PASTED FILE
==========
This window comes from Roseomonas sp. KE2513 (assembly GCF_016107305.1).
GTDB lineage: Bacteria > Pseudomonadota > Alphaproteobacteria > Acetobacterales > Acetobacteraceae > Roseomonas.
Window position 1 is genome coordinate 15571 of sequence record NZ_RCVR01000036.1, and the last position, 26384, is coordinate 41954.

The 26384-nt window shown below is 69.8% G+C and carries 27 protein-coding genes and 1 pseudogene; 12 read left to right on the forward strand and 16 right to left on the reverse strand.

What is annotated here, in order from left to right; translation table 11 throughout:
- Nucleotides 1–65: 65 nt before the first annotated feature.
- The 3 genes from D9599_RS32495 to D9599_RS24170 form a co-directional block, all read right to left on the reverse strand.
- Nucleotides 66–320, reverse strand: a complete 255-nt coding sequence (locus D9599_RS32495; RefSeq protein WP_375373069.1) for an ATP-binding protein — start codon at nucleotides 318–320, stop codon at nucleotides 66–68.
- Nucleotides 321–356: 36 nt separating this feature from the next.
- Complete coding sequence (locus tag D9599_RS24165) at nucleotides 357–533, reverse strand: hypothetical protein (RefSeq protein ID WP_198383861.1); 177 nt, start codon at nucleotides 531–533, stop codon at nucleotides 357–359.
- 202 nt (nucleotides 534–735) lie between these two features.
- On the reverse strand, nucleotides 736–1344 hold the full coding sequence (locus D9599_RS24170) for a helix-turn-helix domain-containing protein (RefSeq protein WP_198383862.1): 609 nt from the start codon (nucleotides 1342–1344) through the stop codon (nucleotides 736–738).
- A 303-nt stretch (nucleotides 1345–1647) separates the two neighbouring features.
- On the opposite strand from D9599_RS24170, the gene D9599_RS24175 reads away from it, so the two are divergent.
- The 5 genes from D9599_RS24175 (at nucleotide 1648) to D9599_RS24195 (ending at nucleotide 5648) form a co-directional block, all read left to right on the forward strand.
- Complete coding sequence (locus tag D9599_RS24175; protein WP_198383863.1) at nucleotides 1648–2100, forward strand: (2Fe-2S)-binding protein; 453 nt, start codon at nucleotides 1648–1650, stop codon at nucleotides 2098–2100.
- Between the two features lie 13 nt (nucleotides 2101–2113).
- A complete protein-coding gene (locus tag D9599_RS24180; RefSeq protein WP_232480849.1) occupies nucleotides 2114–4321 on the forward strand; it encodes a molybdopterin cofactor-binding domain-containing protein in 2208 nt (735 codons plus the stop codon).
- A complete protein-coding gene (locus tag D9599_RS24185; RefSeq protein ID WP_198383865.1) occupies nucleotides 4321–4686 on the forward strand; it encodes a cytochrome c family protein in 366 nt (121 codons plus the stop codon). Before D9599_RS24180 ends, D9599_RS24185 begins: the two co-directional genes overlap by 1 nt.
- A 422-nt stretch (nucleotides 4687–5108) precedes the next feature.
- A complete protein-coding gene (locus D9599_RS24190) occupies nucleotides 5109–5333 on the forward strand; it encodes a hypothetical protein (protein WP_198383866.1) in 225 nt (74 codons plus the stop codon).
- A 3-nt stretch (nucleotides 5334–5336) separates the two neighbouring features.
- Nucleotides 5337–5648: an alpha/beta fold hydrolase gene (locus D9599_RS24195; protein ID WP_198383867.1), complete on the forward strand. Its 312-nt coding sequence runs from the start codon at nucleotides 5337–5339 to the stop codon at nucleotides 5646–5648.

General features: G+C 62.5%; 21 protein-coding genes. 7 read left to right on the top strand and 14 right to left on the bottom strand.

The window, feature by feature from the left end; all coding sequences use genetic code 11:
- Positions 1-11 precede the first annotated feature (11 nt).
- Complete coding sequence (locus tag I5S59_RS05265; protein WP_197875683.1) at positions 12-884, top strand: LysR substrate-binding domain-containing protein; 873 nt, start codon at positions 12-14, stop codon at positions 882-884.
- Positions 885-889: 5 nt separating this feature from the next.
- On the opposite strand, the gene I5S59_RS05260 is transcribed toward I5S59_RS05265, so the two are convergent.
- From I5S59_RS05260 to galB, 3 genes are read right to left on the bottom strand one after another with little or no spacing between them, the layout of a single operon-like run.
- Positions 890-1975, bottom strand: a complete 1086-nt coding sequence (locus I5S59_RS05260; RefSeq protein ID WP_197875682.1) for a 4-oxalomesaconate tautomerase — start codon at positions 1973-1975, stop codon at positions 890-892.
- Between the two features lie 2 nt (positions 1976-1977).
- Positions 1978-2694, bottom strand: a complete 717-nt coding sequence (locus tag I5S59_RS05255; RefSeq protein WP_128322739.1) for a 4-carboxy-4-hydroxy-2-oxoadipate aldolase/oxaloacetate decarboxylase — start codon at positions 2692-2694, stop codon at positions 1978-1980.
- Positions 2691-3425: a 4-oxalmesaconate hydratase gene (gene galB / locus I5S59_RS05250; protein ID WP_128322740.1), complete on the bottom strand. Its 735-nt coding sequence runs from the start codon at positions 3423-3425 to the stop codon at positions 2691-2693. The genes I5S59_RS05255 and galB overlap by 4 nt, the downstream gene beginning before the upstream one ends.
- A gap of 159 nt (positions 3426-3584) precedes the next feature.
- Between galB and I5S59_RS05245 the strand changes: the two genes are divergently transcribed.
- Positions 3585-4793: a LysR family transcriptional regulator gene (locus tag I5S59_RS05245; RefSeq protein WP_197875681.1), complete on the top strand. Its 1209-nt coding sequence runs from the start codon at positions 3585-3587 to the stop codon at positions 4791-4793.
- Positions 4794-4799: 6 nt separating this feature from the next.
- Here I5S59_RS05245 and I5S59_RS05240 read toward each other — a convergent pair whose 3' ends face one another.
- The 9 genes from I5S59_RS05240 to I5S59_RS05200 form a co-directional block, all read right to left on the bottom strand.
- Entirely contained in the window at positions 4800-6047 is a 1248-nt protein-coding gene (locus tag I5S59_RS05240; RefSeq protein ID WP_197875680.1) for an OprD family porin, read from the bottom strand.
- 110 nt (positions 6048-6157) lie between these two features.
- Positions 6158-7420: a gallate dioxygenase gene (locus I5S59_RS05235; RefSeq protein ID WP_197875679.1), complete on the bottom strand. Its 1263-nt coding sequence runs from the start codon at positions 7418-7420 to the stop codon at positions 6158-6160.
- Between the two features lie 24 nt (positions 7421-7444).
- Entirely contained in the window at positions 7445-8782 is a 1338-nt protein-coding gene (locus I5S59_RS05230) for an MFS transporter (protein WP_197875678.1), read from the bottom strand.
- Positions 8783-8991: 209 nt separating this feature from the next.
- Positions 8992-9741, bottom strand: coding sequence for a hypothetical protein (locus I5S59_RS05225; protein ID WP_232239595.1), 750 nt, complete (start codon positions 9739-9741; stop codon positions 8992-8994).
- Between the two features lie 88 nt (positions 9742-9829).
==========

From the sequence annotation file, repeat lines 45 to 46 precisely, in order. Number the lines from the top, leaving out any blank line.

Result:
- Entirely contained in the window at positions 7445-8782 is a 1338-nt protein-coding gene (locus I5S59_RS05230) for an MFS transporter (protein WP_197875678.1), read from the bottom strand.
- Positions 8783-8991: 209 nt separating this feature from the next.